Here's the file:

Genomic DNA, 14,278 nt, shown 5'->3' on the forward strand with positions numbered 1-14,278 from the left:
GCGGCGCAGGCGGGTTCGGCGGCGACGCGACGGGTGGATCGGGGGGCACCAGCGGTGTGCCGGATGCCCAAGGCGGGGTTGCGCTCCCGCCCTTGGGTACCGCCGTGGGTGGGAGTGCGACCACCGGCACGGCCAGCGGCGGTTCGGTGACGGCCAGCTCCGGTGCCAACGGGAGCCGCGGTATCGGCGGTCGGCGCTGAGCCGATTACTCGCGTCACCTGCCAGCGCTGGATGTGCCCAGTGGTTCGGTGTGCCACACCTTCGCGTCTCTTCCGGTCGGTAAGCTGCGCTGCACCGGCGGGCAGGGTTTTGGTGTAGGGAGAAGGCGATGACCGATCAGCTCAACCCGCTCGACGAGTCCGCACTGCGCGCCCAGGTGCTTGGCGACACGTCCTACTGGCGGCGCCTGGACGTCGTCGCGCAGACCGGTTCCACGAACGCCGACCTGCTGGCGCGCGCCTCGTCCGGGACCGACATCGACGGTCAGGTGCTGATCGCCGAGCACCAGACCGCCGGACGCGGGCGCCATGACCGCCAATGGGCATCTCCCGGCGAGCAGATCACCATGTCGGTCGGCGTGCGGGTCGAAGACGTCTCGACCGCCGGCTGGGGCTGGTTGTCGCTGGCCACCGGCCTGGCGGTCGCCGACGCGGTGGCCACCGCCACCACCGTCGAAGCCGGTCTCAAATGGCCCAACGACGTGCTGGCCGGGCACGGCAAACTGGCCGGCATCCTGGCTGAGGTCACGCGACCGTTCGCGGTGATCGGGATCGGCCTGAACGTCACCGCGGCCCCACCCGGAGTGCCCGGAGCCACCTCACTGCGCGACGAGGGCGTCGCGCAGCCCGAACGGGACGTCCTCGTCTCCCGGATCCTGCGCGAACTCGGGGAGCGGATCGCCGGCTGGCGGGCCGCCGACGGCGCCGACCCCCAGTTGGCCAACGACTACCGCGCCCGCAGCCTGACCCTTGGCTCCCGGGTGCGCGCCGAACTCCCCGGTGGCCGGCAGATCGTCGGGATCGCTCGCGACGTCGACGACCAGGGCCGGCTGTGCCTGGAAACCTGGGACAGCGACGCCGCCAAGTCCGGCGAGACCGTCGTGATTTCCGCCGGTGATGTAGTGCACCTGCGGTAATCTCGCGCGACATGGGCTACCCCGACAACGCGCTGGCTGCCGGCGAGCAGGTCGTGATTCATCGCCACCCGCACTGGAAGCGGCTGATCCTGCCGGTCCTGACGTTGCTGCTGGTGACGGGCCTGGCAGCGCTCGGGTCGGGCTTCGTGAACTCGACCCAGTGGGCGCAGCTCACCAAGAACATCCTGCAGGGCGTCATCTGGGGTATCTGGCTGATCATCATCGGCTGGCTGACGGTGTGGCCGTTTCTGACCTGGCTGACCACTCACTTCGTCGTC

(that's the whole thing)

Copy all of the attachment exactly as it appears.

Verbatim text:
Genomic DNA, 14,278 nt, shown 5'->3' on the forward strand with positions numbered 1-14,278 from the left:
GCGGCGCAGGCGGGTTCGGCGGCGACGCGACGGGTGGATCGGGGGGCACCAGCGGTGTGCCGGATGCCCAAGGCGGGGTTGCGCTCCCGCCCTTGGGTACCGCCGTGGGTGGGAGTGCGACCACCGGCACGGCCAGCGGCGGTTCGGTGACGGCCAGCTCCGGTGCCAACGGGAGCCGCGGTATCGGCGGTCGGCGCTGAGCCGATTACTCGCGTCACCTGCCAGCGCTGGATGTGCCCAGTGGTTCGGTGTGCCACACCTTCGCGTCTCTTCCGGTCGGTAAGCTGCGCTGCACCGGCGGGCAGGGTTTTGGTGTAGGGAGAAGGCGATGACCGATCAGCTCAACCCGCTCGACGAGTCCGCACTGCGCGCCCAGGTGCTTGGCGACACGTCCTACTGGCGGCGCCTGGACGTCGTCGCGCAGACCGGTTCCACGAACGCCGACCTGCTGGCGCGCGCCTCGTCCGGGACCGACATCGACGGTCAGGTGCTGATCGCCGAGCACCAGACCGCCGGACGCGGGCGCCATGACCGCCAATGGGCATCTCCCGGCGAGCAGATCACCATGTCGGTCGGCGTGCGGGTCGAAGACGTCTCGACCGCCGGCTGGGGCTGGTTGTCGCTGGCCACCGGCCTGGCGGTCGCCGACGCGGTGGCCACCGCCACCACCGTCGAAGCCGGTCTCAAATGGCCCAACGACGTGCTGGCCGGGCACGGCAAACTGGCCGGCATCCTGGCTGAGGTCACGCGACCGTTCGCGGTGATCGGGATCGGCCTGAACGTCACCGCGGCCCCACCCGGAGTGCCCGGAGCCACCTCACTGCGCGACGAGGGCGTCGCGCAGCCCGAACGGGACGTCCTCGTCTCCCGGATCCTGCGCGAACTCGGGGAGCGGATCGCCGGCTGGCGGGCCGCCGACGGCGCCGACCCCCAGTTGGCCAACGACTACCGCGCCCGCAGCCTGACCCTTGGCTCCCGGGTGCGCGCCGAACTCCCCGGTGGCCGGCAGATCGTCGGGATCGCTCGCGACGTCGACGACCAGGGCCGGCTGTGCCTGGAAACCTGGGACAGCGACGCCGCCAAGTCCGGCGAGACCGTCGTGATTTCCGCCGGTGATGTAGTGCACCTGCGGTAATCTCGCGCGACATGGGCTACCCCGACAACGCGCTGGCTGCCGGCGAGCAGGTCGTGATTCATCGCCACCCGCACTGGAAGCGGCTGATCCTGCCGGTCCTGACGTTGCTGCTGGTGACGGGCCTGGCAGCGCTCGGGTCGGGCTTCGTGAACTCGACCCAGTGGGCGCAGCTCACCAAGAACATCCTGCAGGGCGTCATCTGGGGTATCTGGCTGATCATCATCGGCTGGCTGACGGTGTGGCCGTTTCTGACCTGGCTGACCACTCACTTCGTCGTC